Despite a precipitous decline in government spending this year, officials stressed last week that core services will largely be maintained.
Teton County Board of County Commissioners Chair Natalia D. Macker said county commissioners worked to reduce spending as needed in a way that the public wouldn’t feel the pinch.
“The snow will still be plowed,” she said.
Macker spoke July 2, along with the town’s Vice Mayor Hailey Morton Levinson, to community members gathered virtually for the July Business over Breakfast, a monthly networking event hosted by the Jackson Hole Chamber of Commerce. The town and county had both just finalized their budgets for the 2021 fiscal year, which starts in July.
Because of the COVID-19 pandemic, both entities made their plans anticipating a 50% decline in sales and lodging tax revenue, which makes up a greater share of the town’s revenue than the county’s.
In the last year, the town budgeted for spending an estimated $24.8 million from its general fund. This year, it plans to spend about $17.5 million, approximately a 30% decrease.
The county will also trim general fund spending from about $45 million to $36.5 million, about a 19% cut.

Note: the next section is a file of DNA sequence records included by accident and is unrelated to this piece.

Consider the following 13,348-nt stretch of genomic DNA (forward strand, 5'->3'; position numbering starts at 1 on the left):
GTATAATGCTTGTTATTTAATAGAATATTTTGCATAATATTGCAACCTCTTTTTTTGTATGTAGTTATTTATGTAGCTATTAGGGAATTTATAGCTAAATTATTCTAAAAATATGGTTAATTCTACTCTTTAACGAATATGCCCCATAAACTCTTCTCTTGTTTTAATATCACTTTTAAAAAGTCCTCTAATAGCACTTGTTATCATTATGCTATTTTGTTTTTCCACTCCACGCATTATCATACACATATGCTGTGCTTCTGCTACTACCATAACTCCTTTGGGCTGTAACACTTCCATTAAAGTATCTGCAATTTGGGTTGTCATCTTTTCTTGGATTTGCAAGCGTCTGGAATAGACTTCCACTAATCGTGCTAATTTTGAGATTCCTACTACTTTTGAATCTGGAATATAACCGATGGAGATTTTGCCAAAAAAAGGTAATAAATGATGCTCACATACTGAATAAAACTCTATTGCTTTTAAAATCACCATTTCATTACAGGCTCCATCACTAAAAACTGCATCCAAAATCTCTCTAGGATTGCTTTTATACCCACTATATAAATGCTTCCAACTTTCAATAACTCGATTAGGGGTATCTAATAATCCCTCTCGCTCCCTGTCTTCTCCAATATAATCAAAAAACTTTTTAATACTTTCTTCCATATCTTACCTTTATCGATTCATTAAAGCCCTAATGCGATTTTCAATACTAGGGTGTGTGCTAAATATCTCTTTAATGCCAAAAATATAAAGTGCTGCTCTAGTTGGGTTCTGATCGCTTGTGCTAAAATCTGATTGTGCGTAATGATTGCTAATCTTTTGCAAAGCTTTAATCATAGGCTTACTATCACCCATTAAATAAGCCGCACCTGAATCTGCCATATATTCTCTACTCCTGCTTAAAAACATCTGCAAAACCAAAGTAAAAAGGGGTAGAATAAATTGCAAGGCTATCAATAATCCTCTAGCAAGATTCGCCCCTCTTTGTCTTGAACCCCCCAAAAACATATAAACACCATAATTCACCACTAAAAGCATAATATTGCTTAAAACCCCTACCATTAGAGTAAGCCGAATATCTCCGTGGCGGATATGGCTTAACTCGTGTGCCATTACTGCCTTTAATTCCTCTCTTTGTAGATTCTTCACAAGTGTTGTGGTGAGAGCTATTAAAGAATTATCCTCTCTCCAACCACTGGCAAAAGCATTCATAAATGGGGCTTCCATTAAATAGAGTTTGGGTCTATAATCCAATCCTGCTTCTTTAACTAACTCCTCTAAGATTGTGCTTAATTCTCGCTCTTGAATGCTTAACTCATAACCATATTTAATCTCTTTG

The valley’s two government agencies were, however, able to fully fund requests from human services organizations like the Senior Center of Jackson Hole and Jackson Hole Community Counseling Center.
Both officials also pointed to funding set aside for community goals: money for stormwater master planning on the town side and water quality initiatives for the county.
“You have to respond to the crisis at hand, but also not forget about our long-term visions,” Morton Levinson said, describing the budgeting process as a balance of “responding to now and cutting expenses, but not losing sight of where we’re headed.”
Read more about the decline of government spending in the valley in this week's News&Guide.